- Price: This is fairly self-explanatory. You might find that there are a number of good examples of the recording you’re looking for. A Japanese black-triangle CD, for example, is going to be more expensive than a run of the mill vinyl reissue from a supermarket. If both are proven to offer good sound, pick according to budget.
- Availability: This is linked with price. Unless you’re happy to wait, it’s often easier to pick up the edition that was/is pressed in the hundreds of thousands than a boutique rarity. Be aware that sometimes it is the boutique releases that have the best sound quality.
These four points can be applied to any album, old and new, and they aren’t reliant on the existence of a high quality recording. This is the crux of the good sound method. It is one hundred percent not interested in collecting things like Jazz At The Pawnshop (unless you happen to like those sorts of records). It is entirely about obtaining recordings in the best sound possible – regardless of the recording quality – and hearing those recordings in the best sound possible to you through clever system building and diligent set-up.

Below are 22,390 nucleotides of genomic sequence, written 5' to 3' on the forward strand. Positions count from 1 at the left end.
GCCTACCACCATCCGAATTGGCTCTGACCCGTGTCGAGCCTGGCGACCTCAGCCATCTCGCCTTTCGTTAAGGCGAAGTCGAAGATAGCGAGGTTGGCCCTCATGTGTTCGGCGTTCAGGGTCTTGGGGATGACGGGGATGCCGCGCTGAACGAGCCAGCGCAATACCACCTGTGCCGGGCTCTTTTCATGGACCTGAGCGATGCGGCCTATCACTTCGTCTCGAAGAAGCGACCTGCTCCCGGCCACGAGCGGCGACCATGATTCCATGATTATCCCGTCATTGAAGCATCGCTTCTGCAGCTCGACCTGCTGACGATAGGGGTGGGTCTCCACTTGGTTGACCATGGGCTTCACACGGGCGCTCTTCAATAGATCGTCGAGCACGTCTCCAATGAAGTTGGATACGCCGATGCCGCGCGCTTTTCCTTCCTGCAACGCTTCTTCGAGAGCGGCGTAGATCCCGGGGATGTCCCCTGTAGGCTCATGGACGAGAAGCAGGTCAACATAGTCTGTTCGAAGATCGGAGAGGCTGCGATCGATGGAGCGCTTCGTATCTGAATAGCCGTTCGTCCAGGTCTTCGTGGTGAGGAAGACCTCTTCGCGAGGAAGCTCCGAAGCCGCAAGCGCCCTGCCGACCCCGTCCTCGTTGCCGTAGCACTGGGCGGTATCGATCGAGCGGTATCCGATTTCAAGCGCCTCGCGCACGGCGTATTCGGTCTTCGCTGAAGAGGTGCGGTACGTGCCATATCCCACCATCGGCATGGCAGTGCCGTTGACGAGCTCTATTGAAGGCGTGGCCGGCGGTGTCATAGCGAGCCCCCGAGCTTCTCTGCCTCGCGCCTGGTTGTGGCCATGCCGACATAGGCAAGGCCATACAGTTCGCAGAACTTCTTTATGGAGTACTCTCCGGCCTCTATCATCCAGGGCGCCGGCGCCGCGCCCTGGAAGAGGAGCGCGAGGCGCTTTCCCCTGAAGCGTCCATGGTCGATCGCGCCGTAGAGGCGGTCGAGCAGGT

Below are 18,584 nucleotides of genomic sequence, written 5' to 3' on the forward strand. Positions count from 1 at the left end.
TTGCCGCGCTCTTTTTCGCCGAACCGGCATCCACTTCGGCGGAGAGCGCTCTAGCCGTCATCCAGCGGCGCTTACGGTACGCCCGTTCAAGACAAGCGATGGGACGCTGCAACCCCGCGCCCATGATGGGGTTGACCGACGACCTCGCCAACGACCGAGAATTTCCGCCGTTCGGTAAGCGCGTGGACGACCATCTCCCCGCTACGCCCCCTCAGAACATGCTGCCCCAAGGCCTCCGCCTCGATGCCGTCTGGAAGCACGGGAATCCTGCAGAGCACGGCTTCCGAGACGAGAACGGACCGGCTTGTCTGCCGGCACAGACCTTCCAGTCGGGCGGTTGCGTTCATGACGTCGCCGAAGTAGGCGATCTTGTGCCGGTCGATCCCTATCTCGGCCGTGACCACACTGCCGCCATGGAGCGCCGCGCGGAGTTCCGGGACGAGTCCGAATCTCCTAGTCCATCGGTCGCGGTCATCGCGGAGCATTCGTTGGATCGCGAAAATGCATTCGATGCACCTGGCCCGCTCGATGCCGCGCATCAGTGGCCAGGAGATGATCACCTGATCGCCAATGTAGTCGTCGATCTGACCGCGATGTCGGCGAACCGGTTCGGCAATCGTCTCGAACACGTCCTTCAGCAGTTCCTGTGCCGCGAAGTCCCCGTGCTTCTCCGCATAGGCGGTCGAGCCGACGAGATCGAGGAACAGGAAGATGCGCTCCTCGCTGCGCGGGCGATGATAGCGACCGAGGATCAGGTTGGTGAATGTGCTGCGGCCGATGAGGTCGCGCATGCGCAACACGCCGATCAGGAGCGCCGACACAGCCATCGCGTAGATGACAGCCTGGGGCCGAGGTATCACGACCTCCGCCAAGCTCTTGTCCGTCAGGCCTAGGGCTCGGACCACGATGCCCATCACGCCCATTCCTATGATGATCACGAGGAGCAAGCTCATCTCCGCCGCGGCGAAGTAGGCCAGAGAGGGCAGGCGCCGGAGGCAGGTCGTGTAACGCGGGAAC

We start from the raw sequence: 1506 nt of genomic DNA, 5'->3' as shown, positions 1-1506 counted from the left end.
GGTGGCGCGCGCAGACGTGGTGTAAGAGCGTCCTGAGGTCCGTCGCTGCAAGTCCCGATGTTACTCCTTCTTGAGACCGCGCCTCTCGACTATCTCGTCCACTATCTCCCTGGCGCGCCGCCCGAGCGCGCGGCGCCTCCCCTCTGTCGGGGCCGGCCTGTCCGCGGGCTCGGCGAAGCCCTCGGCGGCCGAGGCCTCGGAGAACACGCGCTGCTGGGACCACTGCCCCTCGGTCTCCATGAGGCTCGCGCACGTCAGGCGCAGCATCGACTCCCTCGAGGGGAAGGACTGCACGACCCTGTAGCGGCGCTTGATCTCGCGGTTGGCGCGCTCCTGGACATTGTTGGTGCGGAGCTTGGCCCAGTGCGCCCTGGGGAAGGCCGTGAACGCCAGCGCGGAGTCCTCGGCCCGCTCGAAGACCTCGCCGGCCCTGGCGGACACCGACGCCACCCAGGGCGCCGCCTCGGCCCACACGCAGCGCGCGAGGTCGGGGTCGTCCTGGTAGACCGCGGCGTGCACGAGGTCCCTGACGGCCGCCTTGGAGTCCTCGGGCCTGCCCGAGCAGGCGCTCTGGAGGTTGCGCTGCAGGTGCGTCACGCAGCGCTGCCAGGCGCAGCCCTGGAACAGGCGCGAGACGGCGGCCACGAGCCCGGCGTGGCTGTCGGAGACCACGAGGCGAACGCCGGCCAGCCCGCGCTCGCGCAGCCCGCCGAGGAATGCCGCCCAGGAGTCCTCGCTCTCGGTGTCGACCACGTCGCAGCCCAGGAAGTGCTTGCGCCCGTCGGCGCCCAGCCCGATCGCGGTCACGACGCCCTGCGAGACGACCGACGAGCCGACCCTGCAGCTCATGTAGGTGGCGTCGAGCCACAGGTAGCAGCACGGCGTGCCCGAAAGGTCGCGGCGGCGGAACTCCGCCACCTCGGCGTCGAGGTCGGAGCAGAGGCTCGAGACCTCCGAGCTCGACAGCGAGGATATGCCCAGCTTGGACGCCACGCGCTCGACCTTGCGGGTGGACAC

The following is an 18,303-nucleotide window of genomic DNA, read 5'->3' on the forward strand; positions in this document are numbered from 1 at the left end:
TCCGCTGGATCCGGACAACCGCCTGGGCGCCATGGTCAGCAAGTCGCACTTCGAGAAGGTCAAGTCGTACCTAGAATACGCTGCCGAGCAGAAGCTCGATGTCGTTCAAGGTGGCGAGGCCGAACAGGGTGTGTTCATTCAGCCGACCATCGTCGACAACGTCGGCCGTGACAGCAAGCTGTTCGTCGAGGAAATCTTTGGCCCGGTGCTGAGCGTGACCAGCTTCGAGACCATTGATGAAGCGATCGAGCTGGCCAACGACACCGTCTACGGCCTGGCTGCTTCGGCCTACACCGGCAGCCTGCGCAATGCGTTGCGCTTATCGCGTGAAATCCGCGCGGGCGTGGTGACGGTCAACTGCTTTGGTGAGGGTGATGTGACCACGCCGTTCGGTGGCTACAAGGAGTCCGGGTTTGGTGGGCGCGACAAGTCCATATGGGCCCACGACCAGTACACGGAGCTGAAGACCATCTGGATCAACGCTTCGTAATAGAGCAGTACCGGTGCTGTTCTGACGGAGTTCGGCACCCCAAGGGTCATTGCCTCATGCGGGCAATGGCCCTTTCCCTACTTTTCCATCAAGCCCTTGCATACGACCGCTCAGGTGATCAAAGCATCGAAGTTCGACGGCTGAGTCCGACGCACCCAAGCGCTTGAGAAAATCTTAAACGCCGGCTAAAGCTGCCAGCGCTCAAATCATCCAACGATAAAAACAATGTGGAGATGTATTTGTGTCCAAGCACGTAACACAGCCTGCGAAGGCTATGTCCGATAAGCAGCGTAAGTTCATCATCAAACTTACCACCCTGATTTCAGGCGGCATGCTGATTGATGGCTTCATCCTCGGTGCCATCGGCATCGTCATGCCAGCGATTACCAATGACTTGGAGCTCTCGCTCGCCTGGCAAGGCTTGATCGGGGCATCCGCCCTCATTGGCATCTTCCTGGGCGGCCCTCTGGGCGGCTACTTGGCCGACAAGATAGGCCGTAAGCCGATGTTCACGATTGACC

The music industry distracts consumers with formats, products, and remasters in an attempt to fool them into re-buying recordings and equipment under the illusion of better sound. In reality however, the music industry cares little for good sound as evidenced by its continuation of the loudness war, audible watermarking of classical music, and promotion of wildly inaccurate headphones. The vinyl revival is not about good sound, high-resolution downloads aren’t about good sound, active noise cancelling headphones can’t offer good sound, bluetooth speakers don’t have good sound. Sometimes it is possible to find a diamond in the rough but, more often that not, it is the responsibility of collectors and audiophiles to separate the wheat from the chaff when pursuing good sound quality. The truth is, most recordings are good and it doesn’t take much work to figure out which editions are worth buying. By exerting a little effort before making a buying decision, we music fans and audiophiles are more likely to get greater enjoyment from our music and perhaps even learn something about it along the way.